Studies over the last few years have clearly established that at least 25% of men with type 2 diabetes have subnormal free testosterone concentrations in association with inappropriately low LH and FSH concentrations. Another 4% have subnormal testosterone concentrations with elevated LH and FSH concentrations. The Endocrine Society, therefore, now recommends the measurement of testosterone in patients with type 2 diabetes on a routine basis. The subnormal testosterone concentrations are not related to glycosylated hemoglobin or duration of diabetes, but are associated with obesity, very high C-reactive protein concentrations, and mild anemia. In addition, subnormal testosterone concentrations in these men are associated with a two to three times elevated risk of cardiovascular events and death in two early studies. Short-term studies of testosterone therapy in hypogonadal men with type 2 diabetes have demonstrated an increase in insulin sensitivity and a decrease in waist circumference. However, the data on the effect of testosterone replacement on glycemic control and cardiovascular risk factors such as cholesterol and C-reactive protein concentrations are inconsistent. As far as sexual function is concerned, testosterone treatment increases libido but does not improve erectile dysfunction and thus, phosphodiesterase inhibitors may be required. Trials of a longer duration are clearly required to definitively establish the benefits and risks of testosterone replacement in patients with type 2 diabetes and low testosterone.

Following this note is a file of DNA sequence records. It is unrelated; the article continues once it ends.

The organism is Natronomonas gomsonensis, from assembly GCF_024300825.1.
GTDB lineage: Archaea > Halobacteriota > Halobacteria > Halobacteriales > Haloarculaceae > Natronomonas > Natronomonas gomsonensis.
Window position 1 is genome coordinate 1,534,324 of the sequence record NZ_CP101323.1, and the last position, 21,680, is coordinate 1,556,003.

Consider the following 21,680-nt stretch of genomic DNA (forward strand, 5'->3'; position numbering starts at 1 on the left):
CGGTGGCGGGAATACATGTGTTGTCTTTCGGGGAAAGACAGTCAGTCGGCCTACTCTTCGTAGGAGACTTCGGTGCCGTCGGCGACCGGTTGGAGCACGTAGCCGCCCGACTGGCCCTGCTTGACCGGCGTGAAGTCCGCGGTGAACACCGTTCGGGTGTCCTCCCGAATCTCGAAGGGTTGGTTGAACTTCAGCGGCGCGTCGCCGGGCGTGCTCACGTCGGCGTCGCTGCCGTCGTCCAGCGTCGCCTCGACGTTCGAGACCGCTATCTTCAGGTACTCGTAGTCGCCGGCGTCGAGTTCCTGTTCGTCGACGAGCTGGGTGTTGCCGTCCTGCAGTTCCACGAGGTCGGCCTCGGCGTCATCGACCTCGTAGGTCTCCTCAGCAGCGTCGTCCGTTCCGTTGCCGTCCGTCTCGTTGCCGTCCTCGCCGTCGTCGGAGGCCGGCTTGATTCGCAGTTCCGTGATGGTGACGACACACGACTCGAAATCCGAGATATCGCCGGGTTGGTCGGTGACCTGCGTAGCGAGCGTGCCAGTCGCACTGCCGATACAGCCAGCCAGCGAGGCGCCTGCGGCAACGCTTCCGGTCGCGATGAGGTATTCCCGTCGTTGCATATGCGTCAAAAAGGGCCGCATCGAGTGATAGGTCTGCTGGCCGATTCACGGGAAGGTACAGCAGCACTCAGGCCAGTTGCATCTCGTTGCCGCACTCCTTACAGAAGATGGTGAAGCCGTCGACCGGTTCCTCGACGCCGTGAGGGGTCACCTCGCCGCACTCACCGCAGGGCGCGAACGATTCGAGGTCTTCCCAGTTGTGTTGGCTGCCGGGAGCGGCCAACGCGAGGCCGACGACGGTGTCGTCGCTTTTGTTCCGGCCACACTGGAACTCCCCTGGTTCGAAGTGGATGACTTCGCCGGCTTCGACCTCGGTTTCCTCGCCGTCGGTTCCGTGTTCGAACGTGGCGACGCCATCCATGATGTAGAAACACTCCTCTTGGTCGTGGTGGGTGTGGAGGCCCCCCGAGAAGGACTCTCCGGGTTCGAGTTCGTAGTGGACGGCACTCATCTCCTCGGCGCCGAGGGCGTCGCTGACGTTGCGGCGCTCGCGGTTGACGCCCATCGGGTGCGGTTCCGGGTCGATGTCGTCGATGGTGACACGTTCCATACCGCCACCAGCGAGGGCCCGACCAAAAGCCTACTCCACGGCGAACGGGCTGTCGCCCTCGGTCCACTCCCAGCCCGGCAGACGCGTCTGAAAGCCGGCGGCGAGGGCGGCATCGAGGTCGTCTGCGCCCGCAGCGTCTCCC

The Human Phenotype Ontology (HPO) provides the following list of features that have been reported in people with this condition. Much of the information in the HPO comes from Orphanet , a European rare disease database. If available, the list includes a rough estimate of how common a feature is (its frequency). Frequencies are based on a specific study and may not be representative of all studies. You can use the MedlinePlus Medical Dictionary for definitions of the terms below.
For both men and women, an alternative to testosterone replacement is low-dose clomifene treatment, which can stimulate the body to naturally increase hormone levels while avoiding infertility and other side effects that can result from direct hormone replacement therapy.  This therapy has only been shown helpful for men with secondary hypogonadism. Recent studies have shown it can be safe and effective monotherapy for up to 2 years in patients with intact testicular function and impaired function of the HPTA( http:///ijir/journal/v15/n3/full/ ). Clomifene blocks estrogen from binding to some estrogen receptors in the hypothalamus, thereby causing an increased release gNRH and subsequently LH from the pituitary. Clomifene is a Selective Estrogen Reuptake Modulator (SERM). Generally clomifene does not have adverse effects at the doses used for this purpose. Clomifene at much higher doses is used to induce ovulation and has significant adverse effects in such a setting.